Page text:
Any type of hair loss can be a substantial emotional strain, which can cause hair loss if it's not managed. It's okay to be upset, but empowering patients to monitor their own advancement at home and emphasising the importance of stress management are critical to achieving a successful outcome.
Despite the fact that there are several drugs available on the market that claim to prevent hair loss, none of them are authorised by the FDA for pattern baldness therapy. However, they can be used to treat both male and female pattern baldness. The two most common medications that doctors will prescribe to you include Finasteride and Spironolactone.
Those suffering from mild to moderate hair loss can use Procerin or Regaine, two over-the-counter drugs, for either temporary or permanent results.
Minoxidil shampoo (Regaine) may assist in stimulating hair growth. It is one of the most popular over-the-counter hair loss products available to both men and women. This FDA-approved medication comes in shampoo and liquid foam forms and can be used to prevent hair thinning. You can apply this at the base of your scalp to encourage hair growth as well as at the scalp to prevent hair thinning.
Regaine for Women is the only product that can treat female pattern baldness. Finasteride (generic Propecia) is one of several drugs that are also effective at halting hair loss in men. Alopecia cannot be cured; these treatments will help manage it. Minoxidil, light therapy, steroids, or other techniques may be used to assist in treating alopecia. In some instances, alopecia is also treated with minoxidil.
If you’re looking for other solutions then wigs, hair pieces, or even hair transplants are other methods of dealing with hair loss. Lordhair hairpiece systems can help you mask your hair loss and safeguard your scalp. In addition to being available in a variety of natural hair colours, styles, and types, these systems are very economical relative to surgical procedures.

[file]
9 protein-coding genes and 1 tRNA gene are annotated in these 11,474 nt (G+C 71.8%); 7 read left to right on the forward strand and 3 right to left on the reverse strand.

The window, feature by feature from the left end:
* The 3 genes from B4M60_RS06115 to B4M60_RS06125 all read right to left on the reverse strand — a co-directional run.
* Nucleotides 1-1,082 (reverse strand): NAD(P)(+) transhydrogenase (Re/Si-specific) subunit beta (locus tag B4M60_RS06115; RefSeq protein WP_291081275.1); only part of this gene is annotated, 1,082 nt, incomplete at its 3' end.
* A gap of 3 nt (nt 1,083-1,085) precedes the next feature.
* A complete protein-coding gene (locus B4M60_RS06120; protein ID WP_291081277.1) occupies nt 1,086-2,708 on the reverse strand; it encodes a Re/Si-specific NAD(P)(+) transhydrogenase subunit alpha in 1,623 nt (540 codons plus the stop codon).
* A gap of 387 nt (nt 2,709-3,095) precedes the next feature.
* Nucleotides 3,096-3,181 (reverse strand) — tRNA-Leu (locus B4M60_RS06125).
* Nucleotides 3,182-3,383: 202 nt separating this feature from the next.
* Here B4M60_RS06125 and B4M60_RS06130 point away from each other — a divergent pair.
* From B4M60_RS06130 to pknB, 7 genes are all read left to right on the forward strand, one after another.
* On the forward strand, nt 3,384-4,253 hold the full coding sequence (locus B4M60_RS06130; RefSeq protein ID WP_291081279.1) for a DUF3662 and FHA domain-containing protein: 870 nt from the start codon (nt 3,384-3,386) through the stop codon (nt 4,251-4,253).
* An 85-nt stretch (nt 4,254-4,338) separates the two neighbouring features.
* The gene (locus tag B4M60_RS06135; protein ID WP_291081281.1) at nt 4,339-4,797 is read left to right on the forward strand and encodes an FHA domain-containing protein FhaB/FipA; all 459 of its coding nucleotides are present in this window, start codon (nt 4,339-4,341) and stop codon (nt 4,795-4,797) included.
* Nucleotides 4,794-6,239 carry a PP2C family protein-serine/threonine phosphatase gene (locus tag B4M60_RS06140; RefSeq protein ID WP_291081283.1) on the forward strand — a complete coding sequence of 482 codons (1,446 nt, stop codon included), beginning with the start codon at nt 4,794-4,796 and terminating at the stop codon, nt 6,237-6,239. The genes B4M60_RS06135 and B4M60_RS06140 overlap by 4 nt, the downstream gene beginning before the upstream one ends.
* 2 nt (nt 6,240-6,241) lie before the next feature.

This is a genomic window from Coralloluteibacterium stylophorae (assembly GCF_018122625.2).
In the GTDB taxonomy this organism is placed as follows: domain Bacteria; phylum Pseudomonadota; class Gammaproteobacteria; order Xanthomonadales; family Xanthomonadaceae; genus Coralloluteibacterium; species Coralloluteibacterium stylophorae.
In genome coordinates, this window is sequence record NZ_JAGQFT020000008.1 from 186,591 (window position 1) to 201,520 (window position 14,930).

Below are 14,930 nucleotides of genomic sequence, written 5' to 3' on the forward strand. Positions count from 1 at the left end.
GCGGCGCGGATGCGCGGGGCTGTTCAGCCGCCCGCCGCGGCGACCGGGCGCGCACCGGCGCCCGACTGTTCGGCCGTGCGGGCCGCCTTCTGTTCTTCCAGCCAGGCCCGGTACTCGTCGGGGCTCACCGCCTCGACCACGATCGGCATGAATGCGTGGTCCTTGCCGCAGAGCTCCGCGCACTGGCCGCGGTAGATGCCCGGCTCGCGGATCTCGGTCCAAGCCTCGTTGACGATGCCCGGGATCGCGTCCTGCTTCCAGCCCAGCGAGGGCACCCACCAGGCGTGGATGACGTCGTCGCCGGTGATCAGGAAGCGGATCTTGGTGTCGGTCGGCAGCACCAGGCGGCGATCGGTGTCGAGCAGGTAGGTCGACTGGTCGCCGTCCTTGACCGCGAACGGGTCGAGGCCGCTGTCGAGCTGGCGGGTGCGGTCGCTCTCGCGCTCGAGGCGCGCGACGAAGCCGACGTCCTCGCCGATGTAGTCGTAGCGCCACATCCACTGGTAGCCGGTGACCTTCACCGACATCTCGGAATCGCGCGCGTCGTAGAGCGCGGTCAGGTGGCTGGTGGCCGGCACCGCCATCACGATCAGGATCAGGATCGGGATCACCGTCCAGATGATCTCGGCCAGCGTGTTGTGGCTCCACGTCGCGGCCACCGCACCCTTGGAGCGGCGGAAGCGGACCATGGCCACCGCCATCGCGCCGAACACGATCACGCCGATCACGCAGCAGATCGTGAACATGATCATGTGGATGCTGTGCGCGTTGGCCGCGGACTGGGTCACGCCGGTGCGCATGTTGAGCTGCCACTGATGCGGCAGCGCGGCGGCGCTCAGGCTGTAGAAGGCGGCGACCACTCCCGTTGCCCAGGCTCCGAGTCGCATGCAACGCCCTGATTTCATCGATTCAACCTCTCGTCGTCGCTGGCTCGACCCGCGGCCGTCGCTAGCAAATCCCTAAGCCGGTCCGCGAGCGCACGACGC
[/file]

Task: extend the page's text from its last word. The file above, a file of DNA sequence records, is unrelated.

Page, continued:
You could also go for Laser lights that stimulate hair growth produced by handheld devices. Combs, hats, and brushes that emit lasers are approved by the FDA and are also considered medical devices.
There are several remedies for hair loss, as you can see. Your dermatologist will assist you in selecting the optimal approach for you and your hair loss condition. They will take your particular symptoms, overall health, and any other pertinent factors into consideration.
A majority of people will experience mild to moderate hair loss symptoms at some point during their lifetime. While this condition is difficult to live with, it does not require serious medical treatment. It is important to discuss your symptoms with your doctor if you are taking hair loss medications or if you are using any of the treatments described in this article, as most people experience some degree of recovery when taking a short break from their drugs.
Our understanding of the virus, including what we can do to reduce its side effects, is constantly changing. Overall, the connection between COVID-19 and dermatological symptoms, those affecting the skin and hair, is somewhat uncertain.
However, a board-certified dermatologist can help you determine the cause of your hair loss condition (check if it’s COVID related) and provide the best treatment option. They have obtained additional schooling to demonstrate their expertise, and you can trust them to recommend options that will restore your confidence and hair.